Over 9 tons of cocaine were captured in six separate drug smuggling incidents last month and offloaded at San Diego on Wednesday, according to the US Coast Guard.
The cocaine is worth more than $239 million on the black market. Two US Coast Guard ships recovered it off the coastlines of Mexico, Central America, and South America in November, according to a news release from the USCG.
On Nov. 20, the Coast Guard Cutter Waesche retrieved the largest seizure, weighing more than 5,500 pounds. A narco-submarine discovered it.
“Our last semi-submersible interdiction was notable because it was the first semi-submersible interdiction in the Eastern Pacific in over three years,” stated Captain Robert Mohr, the Waesche’s commanding officer.
Cutter of the US Coast Guard Waesche is a 418-foot-long National Security Cutter, which supports maritime homeland security and defense activities. The Coast Guard operates eight ships in this class, with its home port at Alameda, California.
From two of the six operations, the Coast Guard Active, a smaller ship primarily assigned to law enforcement and search-and-rescue missions, found nearly 4,000 pounds of cocaine.
According to US Customs and Border Protection figures, more over 40 tons of cocaine were seized in 2023, making it the third largest seized substance behind marijuana and methamphetamines.
Tara McGrath, United States Attorney for the Southern District of California, hailed the Coast Guard for its aid in the state’s fight against narcotics cartels.
“The significance of keeping this much cocaine from reaching our shores and streets is, no doubt, life-changing,” McGrath said in a statement. “Without these 9 tons of cocaine on American streets, fewer people will have access to this toxic poison, and hundreds of millions of dollars will not make it into cartel coffers.”
According to US Sentencing Commission figures from 2020, the average sentence for powder cocaine trafficking was 5 1/2 years.
In 2019, a Philadelphia shipping port found 15,000 kilos of cocaine worth $1 billion, making it one of the largest drug seizures in US history.
US Coast Guard conducts security boarding
On December 6, 2023, the US Coast Guard Sector Boarding Team, a major component of United States Coast Guard Forces Micronesia/Sector Guam, performed a thorough security boarding of the 380-foot (116-meter) motor vessel Papa Mau, flagged from Antigua and Barbuda, in the Port of Guam.
This general cargo vessel arrived from Pohnpei in the Federated States of Micronesia (FSM) and was thoroughly inspected upon arrival in Guam.
The fact that the port in Pohnpei is working to fulfill U.S. International Port Security Standards but has not yet attained this status, as well as the fact that the vessel crew took no additional advance notice or security measures, prompted this boarding.
The operation guaranteed that the personnel complement on board matched the manifest and that additional security precautions were in place. This step is critical for upholding the high marine safety and security standards upheld by the US Coast Guard and the Port of Guam.
This operation follows the successful bilateral exchange between the US Coast Guard International Port Security (IPS) Program and FSM in Chuuk and Pohnpei. From October 15 to 19, this program aimed to improve compliance with the International Ship and Port Facility Security (ISPS) Code. This collaboration demonstrates the Pacific region’s shared commitment to maritime safety and environmental responsibility.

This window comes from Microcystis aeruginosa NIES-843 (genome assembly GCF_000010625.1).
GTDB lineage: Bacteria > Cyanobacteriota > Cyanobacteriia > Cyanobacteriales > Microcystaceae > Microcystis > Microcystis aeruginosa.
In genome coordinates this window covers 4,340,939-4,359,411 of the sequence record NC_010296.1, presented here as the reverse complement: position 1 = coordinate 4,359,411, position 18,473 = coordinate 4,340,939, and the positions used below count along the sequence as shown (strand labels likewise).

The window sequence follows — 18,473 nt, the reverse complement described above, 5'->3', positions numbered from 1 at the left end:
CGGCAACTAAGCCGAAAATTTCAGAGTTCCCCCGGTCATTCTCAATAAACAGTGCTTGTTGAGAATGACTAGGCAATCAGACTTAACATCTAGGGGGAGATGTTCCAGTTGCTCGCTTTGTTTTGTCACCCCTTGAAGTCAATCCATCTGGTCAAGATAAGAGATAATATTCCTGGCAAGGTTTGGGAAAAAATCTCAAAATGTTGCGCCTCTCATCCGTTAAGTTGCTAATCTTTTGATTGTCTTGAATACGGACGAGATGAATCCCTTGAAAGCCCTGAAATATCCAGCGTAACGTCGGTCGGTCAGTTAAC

2d Class Petty Officer As the boarding officer, Christopher Bruce applauded his team’s efforts: “Our team’s professionalism and flexibility are critical in providing essential services to ensure maritime security in Micronesia.” We are dedicated to maintaining safe and secure marine routes, which are critical to the region’s growth.”
The US Coast Guard Sector Boarding Team in Guam is critical to the port’s security. The squad greatly contributes to the US Coast Guard’s robust presence in the Pacific by collaborating with other units such as the Joint Rescue Sub-Center and quick response cutters.
The United States Coast Guard Forces Micronesia/Sector Guam is well-known for its comprehensive approach to carrying out different statutory missions. Search and rescue, defense readiness, and the protection of life aquatic resources are among them. A substantial emphasis continues on guaranteeing smooth marine commerce and the security of ports, rivers, and coastal areas.
The ISPS Code, which is essential to these activities, is a global standard for marine security. It was established after 9/11 with the goal of detecting and preventing security concerns in international maritime trade. As a signatory to the SOLAS agreement, the Federated States of Micronesia is actively seeking to achieve full compliance with the ISPS Code.
In the future, the US Coast Guard International Port Security Program intends to visit FSM on a biannual basis. These visits are critical for encouraging teamwork and maintaining consistent progress toward ISPS compliance.
It is impossible to overestimate Guam’s strategic importance as a hub for US Coast Guard activities in the region. Guam’s role as a Pacific gateway is critical in enhancing maritime security and promoting safe and efficient maritime commerce.
As the FSM moves closer to ISPS compliance, the role of the US Coast Guard in guaranteeing port security and developing international maritime cooperation is more important than ever. The US Coast Guard and its Pacific partners are establishing a strong example of devotion to marine safety, security, and stewardship through these coordinated operations.